Netflix is officially making The Grisha Trilogy and Six of Crows into a show!
I’m sure you and I are feeling similarly: extreme excitement followed by a lot of doubts and instantly loosing all hope.
I’ve been seeing a lot of people saying that if they get this wrong it’ll ruin the series…and then listing everything they want from the show. Exact storylines, casting right out of your imagination and a million episodes.
I’ve also seen people who aren’t excited at all and keep telling everyone to tone it down – how could it be that good??
I take problems with both sides. Here’s why, and also how to have realistic expectations for SoC:
Consider the Genre
Contemporary adapts pretty well. The Hate U Give, Dumplin’, The Fault in Our Stars, etc. They’re standalones set in real life – it’s not hard to mess up.
But the minute an alternate world\magic is involved, it gets tricky. Fantasy usually means a long series with lots of world building and character arcs that definitely won’t fit in a two hour movie. It hardly ever turns out well.
A TV show gives it more space, but you still have to consider that the world probably won’t be exactly what’s in your head.
Casting directors don’t listen to anyone.
And honestly, casting people (who are usually models and not even actors) just sets yourself up for disappointment. They’re not going to look like the models in the character aesthetics or like fanart.
American movies have a tendency to pick people who look good vs. people who can actually act. I would much rather have a character who doesn’t look right but acts well then a perfect-looking actor whose skills are complete shit (*ahem* Maximum Ride)
The Author Doesn’t Know Anything
People still blame the author, or ask questions about why the adaption isn’t exactly right.
THE AUTHOR DOESN’T CONTRIBUTE ANYTHING
In a few rare cases an author will be involved. Leigh Bardugo is really involved in her adaptions. Maggie Stiefvater is writing the script for The Raven Boys show. But no author has control over everything. Leave them be.
The Book is Always The Book
I’ve seen plenty of people saying it would ruin the series if they don’t adapt it correctly.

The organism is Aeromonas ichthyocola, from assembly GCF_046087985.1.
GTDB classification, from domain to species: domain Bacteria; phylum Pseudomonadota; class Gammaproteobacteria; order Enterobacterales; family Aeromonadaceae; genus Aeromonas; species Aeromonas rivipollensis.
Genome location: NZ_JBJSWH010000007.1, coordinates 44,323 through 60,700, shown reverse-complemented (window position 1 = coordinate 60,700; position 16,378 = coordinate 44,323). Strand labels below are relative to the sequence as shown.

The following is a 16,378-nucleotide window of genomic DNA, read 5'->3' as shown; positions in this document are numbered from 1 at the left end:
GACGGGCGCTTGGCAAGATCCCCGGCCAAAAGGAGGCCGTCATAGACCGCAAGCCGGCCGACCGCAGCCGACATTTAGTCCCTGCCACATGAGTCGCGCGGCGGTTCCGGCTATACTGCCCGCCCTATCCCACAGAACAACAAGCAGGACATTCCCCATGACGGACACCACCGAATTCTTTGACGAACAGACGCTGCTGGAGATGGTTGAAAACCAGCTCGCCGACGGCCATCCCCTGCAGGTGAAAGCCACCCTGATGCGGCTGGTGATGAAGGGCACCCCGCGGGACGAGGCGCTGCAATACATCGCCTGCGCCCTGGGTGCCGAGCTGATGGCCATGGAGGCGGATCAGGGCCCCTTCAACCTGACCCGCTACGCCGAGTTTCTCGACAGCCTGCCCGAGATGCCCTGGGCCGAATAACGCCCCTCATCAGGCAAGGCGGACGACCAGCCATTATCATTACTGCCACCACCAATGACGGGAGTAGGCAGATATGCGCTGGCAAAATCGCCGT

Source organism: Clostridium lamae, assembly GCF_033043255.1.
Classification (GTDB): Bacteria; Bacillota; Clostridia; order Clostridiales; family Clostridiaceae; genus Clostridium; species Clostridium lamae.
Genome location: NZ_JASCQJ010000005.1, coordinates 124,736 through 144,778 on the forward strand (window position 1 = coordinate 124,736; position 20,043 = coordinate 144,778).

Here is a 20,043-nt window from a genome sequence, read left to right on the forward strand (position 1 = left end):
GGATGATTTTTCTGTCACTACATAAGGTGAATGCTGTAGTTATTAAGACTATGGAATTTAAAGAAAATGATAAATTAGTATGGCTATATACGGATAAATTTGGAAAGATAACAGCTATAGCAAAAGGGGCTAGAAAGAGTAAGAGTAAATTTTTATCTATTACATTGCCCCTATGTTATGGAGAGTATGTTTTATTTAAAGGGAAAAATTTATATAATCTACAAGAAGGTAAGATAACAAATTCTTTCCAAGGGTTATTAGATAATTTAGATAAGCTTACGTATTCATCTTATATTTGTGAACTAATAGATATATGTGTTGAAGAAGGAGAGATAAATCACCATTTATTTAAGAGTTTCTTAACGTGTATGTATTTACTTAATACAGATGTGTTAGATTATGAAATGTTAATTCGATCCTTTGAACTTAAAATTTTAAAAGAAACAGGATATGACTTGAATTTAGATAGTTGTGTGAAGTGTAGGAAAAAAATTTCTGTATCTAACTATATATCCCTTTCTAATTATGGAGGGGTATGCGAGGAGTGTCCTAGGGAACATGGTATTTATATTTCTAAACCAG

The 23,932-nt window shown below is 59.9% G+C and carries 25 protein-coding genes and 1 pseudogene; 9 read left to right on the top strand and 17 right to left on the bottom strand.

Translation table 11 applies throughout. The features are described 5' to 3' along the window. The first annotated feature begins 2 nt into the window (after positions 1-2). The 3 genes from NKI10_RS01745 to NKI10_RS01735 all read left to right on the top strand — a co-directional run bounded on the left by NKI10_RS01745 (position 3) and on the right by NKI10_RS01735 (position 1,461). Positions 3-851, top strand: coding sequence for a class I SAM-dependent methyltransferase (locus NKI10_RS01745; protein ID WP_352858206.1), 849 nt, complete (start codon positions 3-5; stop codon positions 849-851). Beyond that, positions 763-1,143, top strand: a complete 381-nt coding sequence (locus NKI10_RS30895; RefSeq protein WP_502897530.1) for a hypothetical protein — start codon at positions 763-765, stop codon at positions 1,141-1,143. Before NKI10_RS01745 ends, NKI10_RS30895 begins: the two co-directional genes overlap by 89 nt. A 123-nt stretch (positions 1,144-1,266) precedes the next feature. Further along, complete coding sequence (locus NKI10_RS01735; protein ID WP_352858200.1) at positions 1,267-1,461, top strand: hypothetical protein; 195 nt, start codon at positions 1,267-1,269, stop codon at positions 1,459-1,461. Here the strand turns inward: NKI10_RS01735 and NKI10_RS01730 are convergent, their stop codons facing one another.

.. I respect your opinion but you’re wrong.
You may be disappointed, but the story will always stay the same. Just because the adaption is shit (*ahem* Eragon) doesn’t mean that it’s canon. If you’re that disappointed than maybe it’s time for you to reread the series.
It’s Okay to Be Hopeful
Contradicting what I was saying above…sometimes it’s okay to be hopeful for something amazing. Lately the fandom and the people watching have been taking into slight consideration.
To quote some things that Leigh Bardguo has said about Six of Crows and Netflix (the main things that gave me hope for this series):
“Netflix is the perfect home for Ravka and Alina and Kaz and Nikolai. Fantasy is easy to get wrong. YA is easy to get wrong. I think they care about getting it right. We have a great team at Netflix and we couldn’t have asked for a more thoughtful writer at the helm. Eric and I have talked about the themes at the heart of all of the Grishaverse books, the characters we want to bring into play early, and how best to meld together the timelines of the various stories. This is why Netflix has taken on not just the Shadow and Bone trilogy, but the Six of Crows duology, and The Language of Thorns as well. And this also means some things are going to change in the way this big story gets told. I know some of you are worried about how this will play out, but we’re not just smashing together the timelines. This isn’t a perfect analog, but I’ve been thinking of Season 1 as getting Book One of Shadow and Bone and Book Zero of Six of Crows.
We also talked about how to bring more diversity into play early in the Shadow and Bone narrative. This is something the show can do better than I did. That means some of the characters aren’t going to look the way they were described on the page—and that’s the way it should be.”
What are you feelings on the Netflix adaption of The Grishaverse?